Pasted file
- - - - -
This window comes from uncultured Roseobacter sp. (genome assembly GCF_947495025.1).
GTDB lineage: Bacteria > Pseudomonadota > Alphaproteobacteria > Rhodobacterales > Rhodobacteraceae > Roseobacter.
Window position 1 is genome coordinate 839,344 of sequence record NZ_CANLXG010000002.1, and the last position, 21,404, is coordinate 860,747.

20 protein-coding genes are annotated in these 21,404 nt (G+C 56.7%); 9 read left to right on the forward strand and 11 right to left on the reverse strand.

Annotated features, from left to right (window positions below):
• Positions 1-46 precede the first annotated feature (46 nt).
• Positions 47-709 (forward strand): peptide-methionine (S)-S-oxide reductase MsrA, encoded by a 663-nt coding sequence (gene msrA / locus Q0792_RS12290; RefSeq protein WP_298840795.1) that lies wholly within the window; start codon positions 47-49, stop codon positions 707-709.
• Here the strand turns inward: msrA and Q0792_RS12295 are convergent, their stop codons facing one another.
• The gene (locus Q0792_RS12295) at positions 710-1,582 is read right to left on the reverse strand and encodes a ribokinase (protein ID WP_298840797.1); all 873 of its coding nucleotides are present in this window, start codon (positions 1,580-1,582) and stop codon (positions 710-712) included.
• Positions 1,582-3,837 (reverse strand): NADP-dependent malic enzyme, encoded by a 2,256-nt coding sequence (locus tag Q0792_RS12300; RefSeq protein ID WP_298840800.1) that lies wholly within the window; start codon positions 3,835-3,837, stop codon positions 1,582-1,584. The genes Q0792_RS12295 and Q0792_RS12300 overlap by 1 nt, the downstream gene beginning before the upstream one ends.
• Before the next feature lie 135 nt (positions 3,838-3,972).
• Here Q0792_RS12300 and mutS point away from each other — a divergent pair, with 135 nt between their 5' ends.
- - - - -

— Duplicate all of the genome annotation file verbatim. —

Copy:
This window comes from uncultured Roseobacter sp. (genome assembly GCF_947495025.1).
GTDB lineage: Bacteria > Pseudomonadota > Alphaproteobacteria > Rhodobacterales > Rhodobacteraceae > Roseobacter.
Window position 1 is genome coordinate 839,344 of sequence record NZ_CANLXG010000002.1, and the last position, 21,404, is coordinate 860,747.

20 protein-coding genes are annotated in these 21,404 nt (G+C 56.7%); 9 read left to right on the forward strand and 11 right to left on the reverse strand.

Annotated features, from left to right (window positions below):
• Positions 1-46 precede the first annotated feature (46 nt).
• Positions 47-709 (forward strand): peptide-methionine (S)-S-oxide reductase MsrA, encoded by a 663-nt coding sequence (gene msrA / locus Q0792_RS12290; RefSeq protein WP_298840795.1) that lies wholly within the window; start codon positions 47-49, stop codon positions 707-709.
• Here the strand turns inward: msrA and Q0792_RS12295 are convergent, their stop codons facing one another.
• The gene (locus Q0792_RS12295) at positions 710-1,582 is read right to left on the reverse strand and encodes a ribokinase (protein ID WP_298840797.1); all 873 of its coding nucleotides are present in this window, start codon (positions 1,580-1,582) and stop codon (positions 710-712) included.
• Positions 1,582-3,837 (reverse strand): NADP-dependent malic enzyme, encoded by a 2,256-nt coding sequence (locus tag Q0792_RS12300; RefSeq protein ID WP_298840800.1) that lies wholly within the window; start codon positions 3,835-3,837, stop codon positions 1,582-1,584. The genes Q0792_RS12295 and Q0792_RS12300 overlap by 1 nt, the downstream gene beginning before the upstream one ends.
• Before the next feature lie 135 nt (positions 3,838-3,972).
• Here Q0792_RS12300 and mutS point away from each other — a divergent pair, with 135 nt between their 5' ends.